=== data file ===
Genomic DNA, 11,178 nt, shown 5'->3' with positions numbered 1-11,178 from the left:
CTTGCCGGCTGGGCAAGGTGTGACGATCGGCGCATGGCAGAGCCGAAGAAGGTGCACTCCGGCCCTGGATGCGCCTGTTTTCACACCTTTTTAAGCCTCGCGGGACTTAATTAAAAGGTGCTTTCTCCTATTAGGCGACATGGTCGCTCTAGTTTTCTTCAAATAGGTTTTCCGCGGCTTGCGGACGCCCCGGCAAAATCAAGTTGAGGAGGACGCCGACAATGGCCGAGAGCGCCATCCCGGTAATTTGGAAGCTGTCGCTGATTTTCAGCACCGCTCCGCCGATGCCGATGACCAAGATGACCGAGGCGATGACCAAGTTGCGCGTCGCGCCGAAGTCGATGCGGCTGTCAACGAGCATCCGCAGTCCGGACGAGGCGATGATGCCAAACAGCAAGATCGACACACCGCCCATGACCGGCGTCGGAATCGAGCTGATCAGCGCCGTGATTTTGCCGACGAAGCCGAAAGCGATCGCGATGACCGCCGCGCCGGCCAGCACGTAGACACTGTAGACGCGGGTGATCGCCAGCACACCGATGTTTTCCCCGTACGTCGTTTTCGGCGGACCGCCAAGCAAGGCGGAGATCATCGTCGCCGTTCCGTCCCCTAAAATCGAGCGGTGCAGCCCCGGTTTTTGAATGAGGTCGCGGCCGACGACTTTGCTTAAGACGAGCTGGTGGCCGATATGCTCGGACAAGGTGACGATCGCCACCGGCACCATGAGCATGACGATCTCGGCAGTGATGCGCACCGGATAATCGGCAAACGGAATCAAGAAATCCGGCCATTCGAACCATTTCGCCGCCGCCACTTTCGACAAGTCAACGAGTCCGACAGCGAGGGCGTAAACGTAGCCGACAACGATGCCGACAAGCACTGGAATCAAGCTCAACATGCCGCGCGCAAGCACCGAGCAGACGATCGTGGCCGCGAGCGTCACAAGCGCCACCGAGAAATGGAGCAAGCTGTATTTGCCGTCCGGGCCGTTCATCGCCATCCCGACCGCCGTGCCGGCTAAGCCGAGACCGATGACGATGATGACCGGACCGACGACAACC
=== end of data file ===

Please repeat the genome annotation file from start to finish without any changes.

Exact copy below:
Genomic DNA, 11,178 nt, shown 5'->3' with positions numbered 1-11,178 from the left:
CTTGCCGGCTGGGCAAGGTGTGACGATCGGCGCATGGCAGAGCCGAAGAAGGTGCACTCCGGCCCTGGATGCGCCTGTTTTCACACCTTTTTAAGCCTCGCGGGACTTAATTAAAAGGTGCTTTCTCCTATTAGGCGACATGGTCGCTCTAGTTTTCTTCAAATAGGTTTTCCGCGGCTTGCGGACGCCCCGGCAAAATCAAGTTGAGGAGGACGCCGACAATGGCCGAGAGCGCCATCCCGGTAATTTGGAAGCTGTCGCTGATTTTCAGCACCGCTCCGCCGATGCCGATGACCAAGATGACCGAGGCGATGACCAAGTTGCGCGTCGCGCCGAAGTCGATGCGGCTGTCAACGAGCATCCGCAGTCCGGACGAGGCGATGATGCCAAACAGCAAGATCGACACACCGCCCATGACCGGCGTCGGAATCGAGCTGATCAGCGCCGTGATTTTGCCGACGAAGCCGAAAGCGATCGCGATGACCGCCGCGCCGGCCAGCACGTAGACACTGTAGACGCGGGTGATCGCCAGCACACCGATGTTTTCCCCGTACGTCGTTTTCGGCGGACCGCCAAGCAAGGCGGAGATCATCGTCGCCGTTCCGTCCCCTAAAATCGAGCGGTGCAGCCCCGGTTTTTGAATGAGGTCGCGGCCGACGACTTTGCTTAAGACGAGCTGGTGGCCGATATGCTCGGACAAGGTGACGATCGCCACCGGCACCATGAGCATGACGATCTCGGCAGTGATGCGCACCGGATAATCGGCAAACGGAATCAAGAAATCCGGCCATTCGAACCATTTCGCCGCCGCCACTTTCGACAAGTCAACGAGTCCGACAGCGAGGGCGTAAACGTAGCCGACAACGATGCCGACAAGCACTGGAATCAAGCTCAACATGCCGCGCGCAAGCACCGAGCAGACGATCGTGGCCGCGAGCGTCACAAGCGCCACCGAGAAATGGAGCAAGCTGTATTTGCCGTCCGGGCCGTTCATCGCCATCCCGACCGCCGTGCCGGCTAAGCCGAGACCGATGACGATGATGACCGGACCGACGACAACC